A collection of random links & thoughts on this Monday morning:
~ The always excellent Thomas Sowell on Shepherds and Sheep:
Implicit in the wide range of efforts on the left to get government to take over more of our decisions for us is the assumption that there is some superior class of people who are either wiser or nobler than the rest of us.
Yes, we all make mistakes. But do governments not make bigger and more catastrophic mistakes?
Think about the First World War, from which nations on both sides ended up worse off than before, after an unprecedented carnage that killed substantial fractions of whole younger generations and left millions starving amid the rubble of war.
Think about the Holocaust, and about other government slaughters of even more millions of innocent men, women and children under Communist governments in the Soviet Union and China.
Even in the United States, government policies in the 1930s led to crops being plowed under, thousands of little pigs being slaughtered and buried, and milk being poured down sewers, at a time when many Americans were suffering from hunger and diseases caused by malnutrition.
The Great Depression of the 1930s, in which millions of people were plunged into poverty in even the most prosperous nations, was needlessly prolonged by government policies now recognized in retrospect as foolish and irresponsible.
One of the key differences between mistakes that we make in our own lives and mistakes made by governments is that bad consequences force us to correct our own mistakes. But government officials cannot admit to making a mistake without jeopardizing their whole careers.
~ Cutest purses and Kindle covers ever! And I’d really love to have one of these iPhone charging stations.
~ A contrast in poems, in worldviews.
~ How Christians prepare for suffering — a peek: (Read the whole thing!)
In the 1992 sermon “Called to Suffer and Rejoice: That We Might Gain Christ,” John Piper unfolds the significance of Paul counting his gain as loss. Basically, the apostle took a long look at his life apart from Christ. All the things that he valued — his Jewish pedigree, his place in the upper echelon of religious society, his law-keeping — he took a long look at this list and wrote “LOSS” over it with a giant Sharpie.
And then he went a step further.
It wasn’t just the past values of his personal life. It wasn’t just “whatever gain he had.” Paul looks out into the future and declares everything as loss. Everything out there that could pass as positive. Everything good that he has yet to experience and everything which he will never experience. Compared to Jesus, everything is loss.
And lest we think this puts Paul on a pious pedestal, that he is at a spiritual level we’d never reach, Piper reminds us that this sort of reckoning is normal Christianity (Matthew 13:44; Luke 14:33). To consider Jesus better than everything else in the world is at the heart of what it means to be a Christian.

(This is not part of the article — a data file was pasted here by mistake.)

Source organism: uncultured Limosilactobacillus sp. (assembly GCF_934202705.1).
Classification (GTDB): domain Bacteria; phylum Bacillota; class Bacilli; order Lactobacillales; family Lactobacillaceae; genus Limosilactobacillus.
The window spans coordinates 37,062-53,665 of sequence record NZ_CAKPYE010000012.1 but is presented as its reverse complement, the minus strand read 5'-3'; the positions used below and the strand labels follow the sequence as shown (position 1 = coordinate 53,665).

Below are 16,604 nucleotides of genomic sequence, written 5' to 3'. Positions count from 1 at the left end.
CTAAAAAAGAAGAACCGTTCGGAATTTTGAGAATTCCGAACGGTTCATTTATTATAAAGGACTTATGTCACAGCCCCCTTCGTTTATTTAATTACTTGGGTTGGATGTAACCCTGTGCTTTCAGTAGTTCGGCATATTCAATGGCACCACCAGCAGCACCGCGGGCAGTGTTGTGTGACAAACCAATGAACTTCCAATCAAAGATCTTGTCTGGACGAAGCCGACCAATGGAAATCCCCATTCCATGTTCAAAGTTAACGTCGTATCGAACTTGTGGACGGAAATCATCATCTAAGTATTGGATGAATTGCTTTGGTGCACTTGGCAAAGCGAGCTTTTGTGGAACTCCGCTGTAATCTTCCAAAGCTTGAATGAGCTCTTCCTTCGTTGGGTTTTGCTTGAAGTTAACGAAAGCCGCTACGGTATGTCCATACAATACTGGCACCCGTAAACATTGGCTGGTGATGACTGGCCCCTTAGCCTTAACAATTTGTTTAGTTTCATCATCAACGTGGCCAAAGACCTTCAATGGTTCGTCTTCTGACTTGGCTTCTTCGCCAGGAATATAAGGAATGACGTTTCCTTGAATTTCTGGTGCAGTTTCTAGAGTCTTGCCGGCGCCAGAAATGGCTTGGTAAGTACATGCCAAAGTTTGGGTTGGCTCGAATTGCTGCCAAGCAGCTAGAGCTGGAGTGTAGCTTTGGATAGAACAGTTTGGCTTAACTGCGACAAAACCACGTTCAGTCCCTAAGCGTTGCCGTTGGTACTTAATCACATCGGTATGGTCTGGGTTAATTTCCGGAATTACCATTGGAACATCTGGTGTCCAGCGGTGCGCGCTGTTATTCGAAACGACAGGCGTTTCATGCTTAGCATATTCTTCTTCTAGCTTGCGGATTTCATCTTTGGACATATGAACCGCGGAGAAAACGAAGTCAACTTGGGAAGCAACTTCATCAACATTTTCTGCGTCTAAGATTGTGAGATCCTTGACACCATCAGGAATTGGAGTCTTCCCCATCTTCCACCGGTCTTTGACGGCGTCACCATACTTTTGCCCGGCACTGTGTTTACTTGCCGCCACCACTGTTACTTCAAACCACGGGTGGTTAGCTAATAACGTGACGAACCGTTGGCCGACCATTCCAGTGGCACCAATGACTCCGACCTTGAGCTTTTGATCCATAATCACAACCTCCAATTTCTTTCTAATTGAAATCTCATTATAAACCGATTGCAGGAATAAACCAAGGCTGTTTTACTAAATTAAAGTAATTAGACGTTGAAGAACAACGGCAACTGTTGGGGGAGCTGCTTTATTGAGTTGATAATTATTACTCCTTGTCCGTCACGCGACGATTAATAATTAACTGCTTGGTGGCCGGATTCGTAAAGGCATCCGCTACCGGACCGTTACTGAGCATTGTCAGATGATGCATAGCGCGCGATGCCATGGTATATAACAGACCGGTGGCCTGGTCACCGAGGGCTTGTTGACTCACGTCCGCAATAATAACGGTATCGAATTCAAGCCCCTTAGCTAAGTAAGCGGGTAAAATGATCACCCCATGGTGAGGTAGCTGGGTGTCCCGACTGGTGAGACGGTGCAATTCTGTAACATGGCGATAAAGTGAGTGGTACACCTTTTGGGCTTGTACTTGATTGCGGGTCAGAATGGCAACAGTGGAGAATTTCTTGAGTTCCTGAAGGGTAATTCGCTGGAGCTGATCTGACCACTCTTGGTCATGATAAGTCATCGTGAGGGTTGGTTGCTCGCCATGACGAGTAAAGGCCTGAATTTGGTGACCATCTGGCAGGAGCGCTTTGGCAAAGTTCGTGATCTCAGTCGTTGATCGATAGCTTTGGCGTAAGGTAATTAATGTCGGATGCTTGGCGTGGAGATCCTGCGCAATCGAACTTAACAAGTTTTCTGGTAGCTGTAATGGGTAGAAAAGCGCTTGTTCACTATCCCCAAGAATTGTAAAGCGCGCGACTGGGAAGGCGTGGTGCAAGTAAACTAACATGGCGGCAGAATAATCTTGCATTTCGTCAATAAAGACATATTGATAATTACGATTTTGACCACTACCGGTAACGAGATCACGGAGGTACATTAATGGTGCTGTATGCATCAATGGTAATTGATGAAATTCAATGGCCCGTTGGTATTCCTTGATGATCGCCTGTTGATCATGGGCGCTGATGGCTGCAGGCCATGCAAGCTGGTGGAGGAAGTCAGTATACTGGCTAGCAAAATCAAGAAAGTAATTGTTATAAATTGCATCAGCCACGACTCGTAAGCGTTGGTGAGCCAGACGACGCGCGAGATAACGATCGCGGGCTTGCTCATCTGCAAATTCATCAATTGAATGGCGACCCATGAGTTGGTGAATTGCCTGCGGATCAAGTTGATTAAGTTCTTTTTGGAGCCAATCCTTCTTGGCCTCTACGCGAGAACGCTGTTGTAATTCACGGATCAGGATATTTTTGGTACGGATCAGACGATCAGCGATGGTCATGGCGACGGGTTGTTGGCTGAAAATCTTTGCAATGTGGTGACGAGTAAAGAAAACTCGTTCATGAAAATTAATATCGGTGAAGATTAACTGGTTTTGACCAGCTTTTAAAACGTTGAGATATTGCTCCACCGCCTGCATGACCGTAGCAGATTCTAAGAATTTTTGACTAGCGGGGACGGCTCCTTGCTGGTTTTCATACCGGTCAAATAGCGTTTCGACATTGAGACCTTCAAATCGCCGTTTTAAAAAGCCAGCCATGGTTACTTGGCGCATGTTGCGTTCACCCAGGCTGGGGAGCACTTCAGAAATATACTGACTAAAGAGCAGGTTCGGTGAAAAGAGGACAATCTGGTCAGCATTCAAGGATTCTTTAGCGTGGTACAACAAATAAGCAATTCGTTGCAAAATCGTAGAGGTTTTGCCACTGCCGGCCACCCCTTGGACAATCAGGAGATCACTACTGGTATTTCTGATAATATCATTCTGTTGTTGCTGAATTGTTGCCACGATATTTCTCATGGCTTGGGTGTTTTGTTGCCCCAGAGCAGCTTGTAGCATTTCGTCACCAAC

~ My photographer son recommends 500px instead of flickr, but I don’t know if I can muster up the energy to figure it all out. I’ve lost interest in flickr and haven’t posted there in ages. You can check out Will’s photos here.
~ ‘Tis the season to post this photo that never fails to crack me up:
~ An excellent article on “culture creep”. Words matter.
~ Failure doesn’t have to be the last word.
~ I’m itching to do some spring cleaning, but now with a full time job and my master’s class, it’s going to look quite different than it usually does for me. I think I’m going to aim for do-able: one drawer or small area every day. That may well take me into summer before I’m finished, but that’s okay.
~ I love this quote Ali shared.
~ Lars Walker on diversity is worth a read. Here’s a bit:
If there’s any word that’s been abused in our time (and there are plenty) it’s “diversity.” Whenever a contemporary American hears the word diversity, he tenses up, figuring some bureaucrat is about to impose another form of uniformity on him. We’ve made diversity about race, and that’s just stupid.
Snatch up a dozen people from random spots around the world, and set them down together in a room. It’s my certain conviction that the least important thing about any person in that group will be his or her race (their views on race may have significance, though). Gender will matter. Politics and religion will matter, as will cultural tradition. I don’t know for a fact whether general racial traits actually exist in people (apart from physical appearance), but if there are such traits they will have little or no significance, except in terms of how people respond to them.
And yet we talk as if diversity were just about race. A university proudly points to its multi-racial faculty, calling it diverse, even though every single member of that faculty holds ideas and beliefs almost indistinguishable from any of the others.
~ I’ve told y’all how I’m drawn to old, weathered objects, so I really love these photos of verdigris.
~ Molly recently shared a great quote on teachability.
~ Kim writes on lessons from the dining room table.
May your week start — and finish — well!